April 08, 2009 The best leaders have a high tolerance for ambiguity. They don't go nuts over the unknown, and they don’t lose patience upon intermittent disappointments. They are able to work with what they know, identify what they don’t know, and make decisions accordingly. They also act with a faith in the law of averages. Over time, truth has a way of revealing itself.
A common occurrence in any organization is what I have come to call “momentary injustice.” One of the most extraordinary leaders I worked with while at Goldman Sachs was then Vice-Chairman Rob Kaplan who said it best, "Justice prevails over time in any good organization - but justice does not prevail at any given point in time." A good leader, Rob believed, was able to overlook missed credit or an unfair project assignment through faith in the course of an organization’s growth.
There are laws of economics and human behavior that, over time, bring clarity and fairness to any situation. But impatient and impulsive leaders are liable to stumble during short-term periods of ambiguity. Their judgment becomes shaky and they can lose their grounding and respect within an organization.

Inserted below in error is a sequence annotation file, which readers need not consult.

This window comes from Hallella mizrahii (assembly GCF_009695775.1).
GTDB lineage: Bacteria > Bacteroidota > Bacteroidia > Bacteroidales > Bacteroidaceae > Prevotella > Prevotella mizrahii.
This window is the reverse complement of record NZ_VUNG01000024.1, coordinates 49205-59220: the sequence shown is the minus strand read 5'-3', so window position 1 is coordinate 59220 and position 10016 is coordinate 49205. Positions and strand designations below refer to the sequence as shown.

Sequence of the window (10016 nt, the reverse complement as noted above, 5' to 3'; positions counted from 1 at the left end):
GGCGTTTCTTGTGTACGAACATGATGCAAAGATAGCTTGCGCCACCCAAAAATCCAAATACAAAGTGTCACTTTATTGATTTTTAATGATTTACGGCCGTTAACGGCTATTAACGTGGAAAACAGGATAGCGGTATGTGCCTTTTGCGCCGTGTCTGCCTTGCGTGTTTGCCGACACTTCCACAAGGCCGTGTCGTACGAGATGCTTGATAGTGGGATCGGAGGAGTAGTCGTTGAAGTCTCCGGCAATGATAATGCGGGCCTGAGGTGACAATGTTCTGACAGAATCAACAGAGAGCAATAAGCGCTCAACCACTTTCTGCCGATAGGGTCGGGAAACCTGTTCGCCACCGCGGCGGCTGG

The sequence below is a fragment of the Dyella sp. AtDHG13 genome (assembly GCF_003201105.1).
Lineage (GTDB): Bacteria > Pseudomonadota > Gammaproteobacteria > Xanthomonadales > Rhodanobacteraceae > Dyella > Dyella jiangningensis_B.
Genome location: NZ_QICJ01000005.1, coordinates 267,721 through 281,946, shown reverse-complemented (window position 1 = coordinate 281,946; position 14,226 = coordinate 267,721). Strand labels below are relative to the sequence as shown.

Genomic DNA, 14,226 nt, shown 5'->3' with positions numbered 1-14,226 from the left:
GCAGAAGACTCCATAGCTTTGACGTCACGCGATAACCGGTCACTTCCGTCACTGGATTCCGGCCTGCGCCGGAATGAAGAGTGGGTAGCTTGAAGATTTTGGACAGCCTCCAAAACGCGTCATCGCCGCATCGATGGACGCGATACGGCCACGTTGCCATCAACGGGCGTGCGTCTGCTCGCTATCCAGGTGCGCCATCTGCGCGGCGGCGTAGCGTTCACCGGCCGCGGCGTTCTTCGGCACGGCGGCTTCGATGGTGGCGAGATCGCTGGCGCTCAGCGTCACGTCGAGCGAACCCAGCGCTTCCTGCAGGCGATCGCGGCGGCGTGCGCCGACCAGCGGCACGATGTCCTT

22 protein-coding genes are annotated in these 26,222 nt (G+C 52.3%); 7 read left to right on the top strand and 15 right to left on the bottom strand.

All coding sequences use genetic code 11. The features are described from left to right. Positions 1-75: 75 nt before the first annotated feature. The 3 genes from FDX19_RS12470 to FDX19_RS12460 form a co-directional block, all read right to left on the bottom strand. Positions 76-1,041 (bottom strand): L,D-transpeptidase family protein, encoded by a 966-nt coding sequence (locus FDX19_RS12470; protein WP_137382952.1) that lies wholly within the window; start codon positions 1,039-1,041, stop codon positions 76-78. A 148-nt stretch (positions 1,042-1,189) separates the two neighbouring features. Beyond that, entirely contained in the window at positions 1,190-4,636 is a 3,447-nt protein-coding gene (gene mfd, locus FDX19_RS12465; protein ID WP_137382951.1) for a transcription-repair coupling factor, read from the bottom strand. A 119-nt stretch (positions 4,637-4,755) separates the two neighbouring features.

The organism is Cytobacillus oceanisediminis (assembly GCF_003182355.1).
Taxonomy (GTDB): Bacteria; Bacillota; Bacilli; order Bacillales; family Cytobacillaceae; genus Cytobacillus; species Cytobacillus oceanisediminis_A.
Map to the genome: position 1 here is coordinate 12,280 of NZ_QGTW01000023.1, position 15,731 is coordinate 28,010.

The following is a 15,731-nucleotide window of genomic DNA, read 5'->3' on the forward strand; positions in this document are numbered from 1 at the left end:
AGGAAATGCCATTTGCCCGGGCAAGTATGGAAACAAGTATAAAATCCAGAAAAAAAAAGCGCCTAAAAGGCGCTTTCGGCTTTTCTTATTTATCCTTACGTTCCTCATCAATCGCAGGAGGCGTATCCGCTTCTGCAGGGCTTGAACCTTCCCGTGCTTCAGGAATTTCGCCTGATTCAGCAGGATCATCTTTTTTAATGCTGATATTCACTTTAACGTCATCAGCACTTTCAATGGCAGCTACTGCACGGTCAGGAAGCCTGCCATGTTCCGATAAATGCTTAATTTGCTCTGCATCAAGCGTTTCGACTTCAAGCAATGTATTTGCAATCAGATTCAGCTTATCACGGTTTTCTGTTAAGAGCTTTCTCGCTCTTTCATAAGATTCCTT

The best practice here is to develop a tolerance for momentary injustice and periods of ambiguity. Stay strong and stay calm as a situation settles itself over time and the clouds around any period of change start to dissipate. Your fortitude will yield greater respect and opportunity that will reward you over time.
***This article is adapted from the research and writing of Scott Belsky and the Behance team. Behance runs the Behance Creative Network, the Action Method project management application, the Creative Jobs List, and develops knowledge, products, and services that help creative professionals make ideas happen.
Develop a Tolerance for Ambiguity
The best leaders have a high tolerance for ambiguity. They don't go nuts over the unknown, and they don’t lose patience upon intermittent di